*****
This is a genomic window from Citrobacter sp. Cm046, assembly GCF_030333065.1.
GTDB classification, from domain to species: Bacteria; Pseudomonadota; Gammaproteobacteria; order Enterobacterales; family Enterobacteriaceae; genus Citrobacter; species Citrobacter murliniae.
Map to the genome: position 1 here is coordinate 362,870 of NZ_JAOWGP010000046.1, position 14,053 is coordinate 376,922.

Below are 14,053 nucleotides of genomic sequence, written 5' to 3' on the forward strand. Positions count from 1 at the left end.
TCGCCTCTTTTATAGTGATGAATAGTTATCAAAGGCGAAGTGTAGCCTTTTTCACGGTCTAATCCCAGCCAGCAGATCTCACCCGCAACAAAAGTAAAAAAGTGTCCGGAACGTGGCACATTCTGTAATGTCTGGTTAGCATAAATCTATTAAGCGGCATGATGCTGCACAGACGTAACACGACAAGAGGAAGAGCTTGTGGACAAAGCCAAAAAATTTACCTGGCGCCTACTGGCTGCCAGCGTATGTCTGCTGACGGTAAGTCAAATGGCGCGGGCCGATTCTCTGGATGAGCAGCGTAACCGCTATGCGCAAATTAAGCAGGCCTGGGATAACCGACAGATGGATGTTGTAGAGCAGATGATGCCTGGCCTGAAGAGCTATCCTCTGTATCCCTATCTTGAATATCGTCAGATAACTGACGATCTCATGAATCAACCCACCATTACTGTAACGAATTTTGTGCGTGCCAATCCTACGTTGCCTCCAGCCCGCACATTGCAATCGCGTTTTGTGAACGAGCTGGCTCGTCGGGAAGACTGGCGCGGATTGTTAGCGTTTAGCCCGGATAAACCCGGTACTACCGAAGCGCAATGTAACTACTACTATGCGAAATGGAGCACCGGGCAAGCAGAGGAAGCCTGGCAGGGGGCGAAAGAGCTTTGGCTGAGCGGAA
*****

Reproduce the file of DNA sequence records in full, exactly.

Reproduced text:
This is a genomic window from Citrobacter sp. Cm046, assembly GCF_030333065.1.
GTDB classification, from domain to species: Bacteria; Pseudomonadota; Gammaproteobacteria; order Enterobacterales; family Enterobacteriaceae; genus Citrobacter; species Citrobacter murliniae.
Map to the genome: position 1 here is coordinate 362,870 of NZ_JAOWGP010000046.1, position 14,053 is coordinate 376,922.

Below are 14,053 nucleotides of genomic sequence, written 5' to 3' on the forward strand. Positions count from 1 at the left end.
TCGCCTCTTTTATAGTGATGAATAGTTATCAAAGGCGAAGTGTAGCCTTTTTCACGGTCTAATCCCAGCCAGCAGATCTCACCCGCAACAAAAGTAAAAAAGTGTCCGGAACGTGGCACATTCTGTAATGTCTGGTTAGCATAAATCTATTAAGCGGCATGATGCTGCACAGACGTAACACGACAAGAGGAAGAGCTTGTGGACAAAGCCAAAAAATTTACCTGGCGCCTACTGGCTGCCAGCGTATGTCTGCTGACGGTAAGTCAAATGGCGCGGGCCGATTCTCTGGATGAGCAGCGTAACCGCTATGCGCAAATTAAGCAGGCCTGGGATAACCGACAGATGGATGTTGTAGAGCAGATGATGCCTGGCCTGAAGAGCTATCCTCTGTATCCCTATCTTGAATATCGTCAGATAACTGACGATCTCATGAATCAACCCACCATTACTGTAACGAATTTTGTGCGTGCCAATCCTACGTTGCCTCCAGCCCGCACATTGCAATCGCGTTTTGTGAACGAGCTGGCTCGTCGGGAAGACTGGCGCGGATTGTTAGCGTTTAGCCCGGATAAACCCGGTACTACCGAAGCGCAATGTAACTACTACTATGCGAAATGGAGCACCGGGCAAGCAGAGGAAGCCTGGCAGGGGGCGAAAGAGCTTTGGCTGAGCGGAA